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  5. "Non ho neanche un fratello."

"Non ho neanche un fratello."

Translation:I do not even have one brother.

June 14, 2013



Why is this not "I don't have even one brother" or "I don't even have a brother"?


I put "I do not even have a brother" and it was accepted (finally) on July 19, 2014.


Not accepted anymore (7 Oct '14)


Yes it is, Oct 21


"I don't even have a brother" is also accepted. 17 Nov 2014


"I do not have a brother" - is not! :/


Mine was not accepted


"i do not even have a brother" was not accepted 9-8-18


Sorry, when you write a date like that I don't know if it's US or UK format.


"I don't even have a brother," was accepted Aug 2018

" . . . and that I don't intend to have a brother, not even of any kind." (Oscar Wilde)


The Importance of Being Earnest!


Why is un here= one, surely it is"a"




I've read all these comments and conclude that I will never understand 'neanche'


@darkpeak Don't worry... you can use "neanche/nemmeno/neppure", all of them are interchangeable in a negative sentence of course. "Non ho neanche/nemmeno/neppure un fratello". Hope it's helpful.


Yeah the answer it gave me was 'I don't have one brother' which seems weird.


This is the answer provided to me, and it is very awkward and weird. Including the ""even have" would make sense in specific discussions where one is making a point. Such as, "You say you met my two brothers? I don't even have ONE brother!" I can't think of any time when "I don't have a brother" wouldn't be the best way to make the point.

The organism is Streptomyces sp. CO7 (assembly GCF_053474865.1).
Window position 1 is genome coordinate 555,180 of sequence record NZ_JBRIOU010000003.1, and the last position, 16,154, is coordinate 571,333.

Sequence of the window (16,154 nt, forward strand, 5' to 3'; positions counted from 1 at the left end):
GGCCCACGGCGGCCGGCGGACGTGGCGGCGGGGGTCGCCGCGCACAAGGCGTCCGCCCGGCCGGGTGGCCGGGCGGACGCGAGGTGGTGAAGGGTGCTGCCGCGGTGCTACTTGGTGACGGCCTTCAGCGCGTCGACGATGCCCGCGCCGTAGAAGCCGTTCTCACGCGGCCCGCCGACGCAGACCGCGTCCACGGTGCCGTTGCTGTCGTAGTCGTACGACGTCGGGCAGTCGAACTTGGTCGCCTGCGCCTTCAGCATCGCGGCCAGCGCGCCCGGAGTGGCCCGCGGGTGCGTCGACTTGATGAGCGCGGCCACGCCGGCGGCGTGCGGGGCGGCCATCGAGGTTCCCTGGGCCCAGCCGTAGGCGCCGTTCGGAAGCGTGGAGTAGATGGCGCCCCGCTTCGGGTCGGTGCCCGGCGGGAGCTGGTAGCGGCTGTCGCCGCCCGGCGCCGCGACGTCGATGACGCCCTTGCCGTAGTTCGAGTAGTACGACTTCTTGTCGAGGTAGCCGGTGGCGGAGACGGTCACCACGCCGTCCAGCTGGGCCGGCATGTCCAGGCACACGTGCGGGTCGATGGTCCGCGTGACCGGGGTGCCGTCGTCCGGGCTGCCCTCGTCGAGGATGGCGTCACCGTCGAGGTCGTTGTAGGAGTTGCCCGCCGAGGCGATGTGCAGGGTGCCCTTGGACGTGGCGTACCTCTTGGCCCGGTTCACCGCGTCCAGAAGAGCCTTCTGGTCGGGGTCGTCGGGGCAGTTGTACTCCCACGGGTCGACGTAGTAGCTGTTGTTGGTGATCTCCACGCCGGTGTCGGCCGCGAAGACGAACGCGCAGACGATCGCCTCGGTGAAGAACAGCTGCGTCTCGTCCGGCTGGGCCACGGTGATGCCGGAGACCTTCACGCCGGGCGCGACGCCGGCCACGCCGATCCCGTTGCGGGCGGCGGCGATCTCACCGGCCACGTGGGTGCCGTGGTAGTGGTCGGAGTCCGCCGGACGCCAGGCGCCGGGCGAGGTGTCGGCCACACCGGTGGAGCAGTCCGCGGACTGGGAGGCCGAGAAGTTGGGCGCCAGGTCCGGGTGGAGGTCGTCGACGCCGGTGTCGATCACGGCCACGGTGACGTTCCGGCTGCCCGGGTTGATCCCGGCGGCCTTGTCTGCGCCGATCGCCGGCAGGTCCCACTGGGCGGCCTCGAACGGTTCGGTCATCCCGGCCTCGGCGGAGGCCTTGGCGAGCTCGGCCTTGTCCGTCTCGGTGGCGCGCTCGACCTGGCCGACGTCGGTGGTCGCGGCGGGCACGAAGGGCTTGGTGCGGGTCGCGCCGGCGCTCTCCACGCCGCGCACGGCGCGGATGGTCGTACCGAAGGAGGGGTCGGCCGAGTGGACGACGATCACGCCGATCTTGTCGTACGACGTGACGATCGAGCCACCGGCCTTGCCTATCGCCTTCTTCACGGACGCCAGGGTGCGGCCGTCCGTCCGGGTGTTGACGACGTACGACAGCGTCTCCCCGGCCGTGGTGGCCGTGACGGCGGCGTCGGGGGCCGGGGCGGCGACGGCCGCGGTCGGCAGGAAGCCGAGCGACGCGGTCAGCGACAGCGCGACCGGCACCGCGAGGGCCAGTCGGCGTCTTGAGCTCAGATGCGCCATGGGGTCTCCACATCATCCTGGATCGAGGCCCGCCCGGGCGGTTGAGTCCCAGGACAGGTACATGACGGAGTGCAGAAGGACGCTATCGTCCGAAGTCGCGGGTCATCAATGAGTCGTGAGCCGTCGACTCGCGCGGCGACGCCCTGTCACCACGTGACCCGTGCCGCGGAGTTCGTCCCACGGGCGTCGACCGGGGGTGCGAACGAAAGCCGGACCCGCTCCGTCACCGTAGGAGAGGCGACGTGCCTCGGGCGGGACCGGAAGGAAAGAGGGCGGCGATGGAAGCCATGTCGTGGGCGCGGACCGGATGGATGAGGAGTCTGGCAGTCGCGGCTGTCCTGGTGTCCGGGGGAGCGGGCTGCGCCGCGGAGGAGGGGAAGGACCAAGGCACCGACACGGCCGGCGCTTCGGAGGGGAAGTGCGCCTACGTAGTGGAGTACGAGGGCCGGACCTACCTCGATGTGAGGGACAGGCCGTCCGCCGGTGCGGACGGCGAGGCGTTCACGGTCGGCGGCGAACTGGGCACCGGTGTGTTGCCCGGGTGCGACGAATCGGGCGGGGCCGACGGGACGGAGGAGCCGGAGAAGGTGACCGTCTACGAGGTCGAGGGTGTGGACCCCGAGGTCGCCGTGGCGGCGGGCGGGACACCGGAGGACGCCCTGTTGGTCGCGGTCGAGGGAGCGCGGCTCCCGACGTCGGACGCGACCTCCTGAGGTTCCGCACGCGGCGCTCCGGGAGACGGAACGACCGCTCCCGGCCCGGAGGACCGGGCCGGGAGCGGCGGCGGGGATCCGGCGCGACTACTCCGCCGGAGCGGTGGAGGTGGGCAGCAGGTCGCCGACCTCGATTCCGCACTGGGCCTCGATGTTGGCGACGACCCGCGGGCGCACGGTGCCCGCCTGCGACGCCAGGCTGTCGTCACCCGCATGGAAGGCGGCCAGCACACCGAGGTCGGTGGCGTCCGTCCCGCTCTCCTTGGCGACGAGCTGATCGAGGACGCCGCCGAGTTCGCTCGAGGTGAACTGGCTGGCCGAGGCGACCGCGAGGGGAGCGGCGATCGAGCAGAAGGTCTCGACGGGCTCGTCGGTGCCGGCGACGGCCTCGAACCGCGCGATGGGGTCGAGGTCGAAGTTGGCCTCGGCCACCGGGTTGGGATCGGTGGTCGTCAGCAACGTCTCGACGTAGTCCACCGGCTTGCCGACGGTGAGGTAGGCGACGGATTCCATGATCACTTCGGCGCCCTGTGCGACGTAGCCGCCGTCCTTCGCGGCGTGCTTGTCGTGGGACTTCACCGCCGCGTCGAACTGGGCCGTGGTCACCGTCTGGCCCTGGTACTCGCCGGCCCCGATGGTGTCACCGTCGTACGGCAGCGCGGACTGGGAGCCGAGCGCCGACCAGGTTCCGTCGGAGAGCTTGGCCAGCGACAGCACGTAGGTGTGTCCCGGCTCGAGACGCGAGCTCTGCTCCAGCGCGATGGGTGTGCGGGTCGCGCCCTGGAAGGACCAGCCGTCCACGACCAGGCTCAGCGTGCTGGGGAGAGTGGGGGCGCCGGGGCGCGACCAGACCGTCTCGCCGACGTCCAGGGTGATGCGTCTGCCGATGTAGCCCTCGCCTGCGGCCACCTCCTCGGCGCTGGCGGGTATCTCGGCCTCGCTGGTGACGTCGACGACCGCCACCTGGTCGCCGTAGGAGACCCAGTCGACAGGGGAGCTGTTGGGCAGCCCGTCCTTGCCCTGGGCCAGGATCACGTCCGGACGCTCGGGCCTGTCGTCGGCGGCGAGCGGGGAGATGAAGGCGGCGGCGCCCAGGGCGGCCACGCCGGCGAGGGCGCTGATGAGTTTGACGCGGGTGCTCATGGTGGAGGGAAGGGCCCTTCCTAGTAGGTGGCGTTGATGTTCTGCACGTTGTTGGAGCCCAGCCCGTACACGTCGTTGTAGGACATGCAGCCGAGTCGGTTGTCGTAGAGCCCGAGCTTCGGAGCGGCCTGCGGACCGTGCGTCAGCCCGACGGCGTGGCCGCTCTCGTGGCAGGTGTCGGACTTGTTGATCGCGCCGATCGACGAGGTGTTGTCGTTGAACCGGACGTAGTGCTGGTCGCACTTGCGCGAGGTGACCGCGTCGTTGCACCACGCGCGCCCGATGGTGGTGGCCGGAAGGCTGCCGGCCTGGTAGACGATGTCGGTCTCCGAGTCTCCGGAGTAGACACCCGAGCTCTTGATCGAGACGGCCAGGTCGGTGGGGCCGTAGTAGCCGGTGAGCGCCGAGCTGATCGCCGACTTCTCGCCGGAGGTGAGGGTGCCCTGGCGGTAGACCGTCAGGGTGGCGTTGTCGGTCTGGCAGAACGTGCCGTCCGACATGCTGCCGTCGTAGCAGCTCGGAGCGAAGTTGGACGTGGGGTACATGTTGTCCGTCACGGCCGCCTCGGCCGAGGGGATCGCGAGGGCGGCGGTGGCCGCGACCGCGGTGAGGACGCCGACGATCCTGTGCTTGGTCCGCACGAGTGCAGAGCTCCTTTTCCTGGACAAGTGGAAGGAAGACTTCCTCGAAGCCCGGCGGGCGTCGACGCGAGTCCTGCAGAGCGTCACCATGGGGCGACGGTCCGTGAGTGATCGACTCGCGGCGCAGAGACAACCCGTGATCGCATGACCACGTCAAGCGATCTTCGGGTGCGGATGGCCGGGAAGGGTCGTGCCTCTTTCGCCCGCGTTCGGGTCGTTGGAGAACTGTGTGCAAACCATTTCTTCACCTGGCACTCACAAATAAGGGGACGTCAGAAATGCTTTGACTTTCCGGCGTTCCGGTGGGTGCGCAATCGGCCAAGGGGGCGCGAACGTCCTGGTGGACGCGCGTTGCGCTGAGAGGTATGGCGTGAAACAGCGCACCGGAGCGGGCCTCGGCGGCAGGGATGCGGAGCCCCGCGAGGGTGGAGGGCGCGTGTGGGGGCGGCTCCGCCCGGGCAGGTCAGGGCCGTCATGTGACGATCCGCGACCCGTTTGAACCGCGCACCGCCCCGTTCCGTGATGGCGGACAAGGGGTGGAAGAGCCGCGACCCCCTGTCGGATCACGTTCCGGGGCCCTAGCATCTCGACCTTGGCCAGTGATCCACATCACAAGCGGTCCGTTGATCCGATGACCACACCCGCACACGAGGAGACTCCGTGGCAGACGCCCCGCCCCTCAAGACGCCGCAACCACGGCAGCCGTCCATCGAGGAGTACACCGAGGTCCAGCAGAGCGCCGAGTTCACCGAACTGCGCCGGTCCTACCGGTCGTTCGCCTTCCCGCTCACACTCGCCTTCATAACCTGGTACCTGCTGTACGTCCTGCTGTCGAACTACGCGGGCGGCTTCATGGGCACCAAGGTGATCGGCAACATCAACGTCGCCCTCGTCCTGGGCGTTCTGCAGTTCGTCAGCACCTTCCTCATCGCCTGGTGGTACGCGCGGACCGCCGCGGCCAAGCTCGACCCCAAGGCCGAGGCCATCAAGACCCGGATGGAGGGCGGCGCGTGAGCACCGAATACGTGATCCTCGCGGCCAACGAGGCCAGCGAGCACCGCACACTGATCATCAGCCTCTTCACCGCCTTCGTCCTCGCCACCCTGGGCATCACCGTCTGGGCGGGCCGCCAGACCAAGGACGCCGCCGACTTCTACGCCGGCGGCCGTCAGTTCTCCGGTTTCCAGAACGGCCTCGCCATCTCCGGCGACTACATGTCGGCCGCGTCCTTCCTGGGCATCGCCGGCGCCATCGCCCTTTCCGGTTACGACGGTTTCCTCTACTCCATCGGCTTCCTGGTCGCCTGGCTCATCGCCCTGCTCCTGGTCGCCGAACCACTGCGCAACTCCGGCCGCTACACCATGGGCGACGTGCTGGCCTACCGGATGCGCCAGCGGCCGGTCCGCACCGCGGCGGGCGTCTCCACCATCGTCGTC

I agree. To me, saying 'I don't have ONE brother' ... in English could be followed by the statement "I have TWO". Which is the opposite of Italian neanche. In English clearly it has to be "not even" or "not ... any"


Even adds emphasis. "Your brother hit me in the face". -- "I don't even have a brother!"


All i have is an engineer in the fridge


What is the difference between anche and neanche. The hover over says both are "even." Are they interchangeable?


neanche is more or less "not +even"


Maybe it has to do with some rule about negations saying that if there is a negation in the sentence every bit must have a negation?

Somebody else may phrase the rule in a better way please, I have not seen it explicitly yet (I'm just inferring from some comments).


Can this also translate to "Nor do I have a brother," please?


I agree. I put "Neither do I have a brother."